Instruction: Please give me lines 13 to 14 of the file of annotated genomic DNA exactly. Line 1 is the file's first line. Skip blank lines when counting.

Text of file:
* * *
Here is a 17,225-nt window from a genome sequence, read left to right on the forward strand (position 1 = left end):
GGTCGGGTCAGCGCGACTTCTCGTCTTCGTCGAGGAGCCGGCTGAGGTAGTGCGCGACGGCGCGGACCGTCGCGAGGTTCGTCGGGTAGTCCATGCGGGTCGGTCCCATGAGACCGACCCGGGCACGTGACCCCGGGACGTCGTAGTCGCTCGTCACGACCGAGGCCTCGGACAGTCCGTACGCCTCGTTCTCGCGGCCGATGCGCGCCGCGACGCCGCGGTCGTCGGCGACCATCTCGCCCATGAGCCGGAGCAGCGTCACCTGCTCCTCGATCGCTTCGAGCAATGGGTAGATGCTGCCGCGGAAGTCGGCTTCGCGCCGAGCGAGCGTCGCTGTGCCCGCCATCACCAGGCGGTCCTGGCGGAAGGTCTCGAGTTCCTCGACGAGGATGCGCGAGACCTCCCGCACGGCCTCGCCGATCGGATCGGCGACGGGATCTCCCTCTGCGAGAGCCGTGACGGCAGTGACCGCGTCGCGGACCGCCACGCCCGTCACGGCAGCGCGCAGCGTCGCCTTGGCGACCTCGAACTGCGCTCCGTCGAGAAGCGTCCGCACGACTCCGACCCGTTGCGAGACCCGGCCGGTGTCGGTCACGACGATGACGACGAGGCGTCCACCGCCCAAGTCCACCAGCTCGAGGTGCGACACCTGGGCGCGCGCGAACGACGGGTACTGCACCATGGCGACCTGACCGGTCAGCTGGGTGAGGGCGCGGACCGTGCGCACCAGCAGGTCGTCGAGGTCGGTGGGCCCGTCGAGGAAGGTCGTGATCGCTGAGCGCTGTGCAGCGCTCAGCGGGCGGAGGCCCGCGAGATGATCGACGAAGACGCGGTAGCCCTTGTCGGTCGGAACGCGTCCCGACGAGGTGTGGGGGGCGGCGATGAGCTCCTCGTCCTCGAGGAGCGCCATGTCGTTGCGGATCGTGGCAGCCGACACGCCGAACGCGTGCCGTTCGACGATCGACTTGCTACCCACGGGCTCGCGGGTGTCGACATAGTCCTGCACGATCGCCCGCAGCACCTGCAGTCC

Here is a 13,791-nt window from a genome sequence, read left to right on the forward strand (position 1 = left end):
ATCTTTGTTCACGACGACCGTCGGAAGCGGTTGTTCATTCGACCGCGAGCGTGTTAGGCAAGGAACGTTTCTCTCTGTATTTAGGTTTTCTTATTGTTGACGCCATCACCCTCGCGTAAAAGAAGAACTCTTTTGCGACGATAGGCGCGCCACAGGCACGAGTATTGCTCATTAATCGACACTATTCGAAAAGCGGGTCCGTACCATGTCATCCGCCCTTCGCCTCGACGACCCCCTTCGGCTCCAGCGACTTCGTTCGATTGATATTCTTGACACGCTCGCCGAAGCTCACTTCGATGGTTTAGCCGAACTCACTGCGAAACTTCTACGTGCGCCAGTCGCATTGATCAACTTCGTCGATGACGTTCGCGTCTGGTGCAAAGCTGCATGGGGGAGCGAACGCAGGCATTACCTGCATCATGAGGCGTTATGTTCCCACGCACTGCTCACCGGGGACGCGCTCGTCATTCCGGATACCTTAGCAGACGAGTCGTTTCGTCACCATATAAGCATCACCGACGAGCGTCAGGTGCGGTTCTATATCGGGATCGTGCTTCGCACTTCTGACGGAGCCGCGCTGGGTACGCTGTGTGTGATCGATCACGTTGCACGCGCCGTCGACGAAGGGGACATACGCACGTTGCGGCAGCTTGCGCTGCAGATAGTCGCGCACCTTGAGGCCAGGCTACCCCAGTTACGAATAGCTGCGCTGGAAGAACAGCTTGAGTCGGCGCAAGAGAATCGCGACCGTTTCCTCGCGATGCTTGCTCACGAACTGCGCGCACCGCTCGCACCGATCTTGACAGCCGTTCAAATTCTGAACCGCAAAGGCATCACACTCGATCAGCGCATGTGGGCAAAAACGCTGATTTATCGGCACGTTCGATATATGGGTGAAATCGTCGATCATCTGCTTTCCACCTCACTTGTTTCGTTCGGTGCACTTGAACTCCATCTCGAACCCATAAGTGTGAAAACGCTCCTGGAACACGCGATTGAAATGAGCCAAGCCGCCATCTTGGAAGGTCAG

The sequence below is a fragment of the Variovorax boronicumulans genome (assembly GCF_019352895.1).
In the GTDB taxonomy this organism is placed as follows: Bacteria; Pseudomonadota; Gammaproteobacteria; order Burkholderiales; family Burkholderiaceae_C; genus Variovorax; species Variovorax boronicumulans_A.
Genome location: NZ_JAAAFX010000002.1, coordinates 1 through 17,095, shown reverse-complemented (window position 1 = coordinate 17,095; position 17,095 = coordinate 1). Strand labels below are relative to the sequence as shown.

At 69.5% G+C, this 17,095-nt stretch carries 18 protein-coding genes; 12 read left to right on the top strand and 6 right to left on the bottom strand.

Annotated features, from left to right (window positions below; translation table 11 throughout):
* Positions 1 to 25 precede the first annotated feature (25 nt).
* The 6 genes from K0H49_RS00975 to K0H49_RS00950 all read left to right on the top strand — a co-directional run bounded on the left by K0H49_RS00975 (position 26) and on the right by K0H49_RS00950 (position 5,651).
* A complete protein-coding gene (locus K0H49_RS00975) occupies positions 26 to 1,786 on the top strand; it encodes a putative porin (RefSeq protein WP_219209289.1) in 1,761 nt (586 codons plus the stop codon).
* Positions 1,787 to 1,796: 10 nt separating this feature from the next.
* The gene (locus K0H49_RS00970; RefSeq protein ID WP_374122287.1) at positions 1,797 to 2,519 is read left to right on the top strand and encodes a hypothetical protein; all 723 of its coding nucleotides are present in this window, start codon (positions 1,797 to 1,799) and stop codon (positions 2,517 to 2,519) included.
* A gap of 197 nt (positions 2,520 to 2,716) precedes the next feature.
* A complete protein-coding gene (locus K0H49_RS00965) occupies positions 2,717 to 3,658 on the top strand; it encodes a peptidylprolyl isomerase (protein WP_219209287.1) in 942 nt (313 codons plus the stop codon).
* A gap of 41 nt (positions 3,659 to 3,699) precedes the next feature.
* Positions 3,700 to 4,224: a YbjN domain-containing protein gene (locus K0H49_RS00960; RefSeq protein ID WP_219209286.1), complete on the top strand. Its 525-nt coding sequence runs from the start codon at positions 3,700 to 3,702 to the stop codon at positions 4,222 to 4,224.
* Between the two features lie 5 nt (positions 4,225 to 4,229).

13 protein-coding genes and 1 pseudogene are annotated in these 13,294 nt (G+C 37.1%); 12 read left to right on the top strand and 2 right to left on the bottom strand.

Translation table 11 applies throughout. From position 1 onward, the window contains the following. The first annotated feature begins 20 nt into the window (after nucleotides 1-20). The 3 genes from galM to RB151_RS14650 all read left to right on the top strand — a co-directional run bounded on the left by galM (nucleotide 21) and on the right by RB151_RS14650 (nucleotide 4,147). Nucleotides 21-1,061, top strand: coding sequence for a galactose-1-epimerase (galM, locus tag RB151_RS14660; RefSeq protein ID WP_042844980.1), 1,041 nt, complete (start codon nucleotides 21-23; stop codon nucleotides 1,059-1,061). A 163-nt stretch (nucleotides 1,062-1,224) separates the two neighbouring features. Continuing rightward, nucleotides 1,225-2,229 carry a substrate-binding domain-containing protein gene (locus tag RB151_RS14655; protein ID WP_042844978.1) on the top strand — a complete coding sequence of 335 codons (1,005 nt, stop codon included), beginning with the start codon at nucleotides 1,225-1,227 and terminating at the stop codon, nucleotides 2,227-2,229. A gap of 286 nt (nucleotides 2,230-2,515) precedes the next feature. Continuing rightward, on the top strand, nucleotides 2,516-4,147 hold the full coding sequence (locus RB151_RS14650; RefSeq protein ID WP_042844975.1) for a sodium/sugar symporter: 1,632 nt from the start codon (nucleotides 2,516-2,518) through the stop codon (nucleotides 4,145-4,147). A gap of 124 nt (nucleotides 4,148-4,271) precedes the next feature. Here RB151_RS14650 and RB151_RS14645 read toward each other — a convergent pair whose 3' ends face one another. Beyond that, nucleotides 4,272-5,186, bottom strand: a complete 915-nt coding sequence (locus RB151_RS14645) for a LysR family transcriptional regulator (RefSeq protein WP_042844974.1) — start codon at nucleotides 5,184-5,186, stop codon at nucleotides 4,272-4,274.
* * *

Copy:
* Positions 1,787 to 1,796: 10 nt separating this feature from the next.
* The gene (locus K0H49_RS00970; RefSeq protein ID WP_374122287.1) at positions 1,797 to 2,519 is read left to right on the top strand and encodes a hypothetical protein; all 723 of its coding nucleotides are present in this window, start codon (positions 1,797 to 1,799) and stop codon (positions 2,517 to 2,519) included.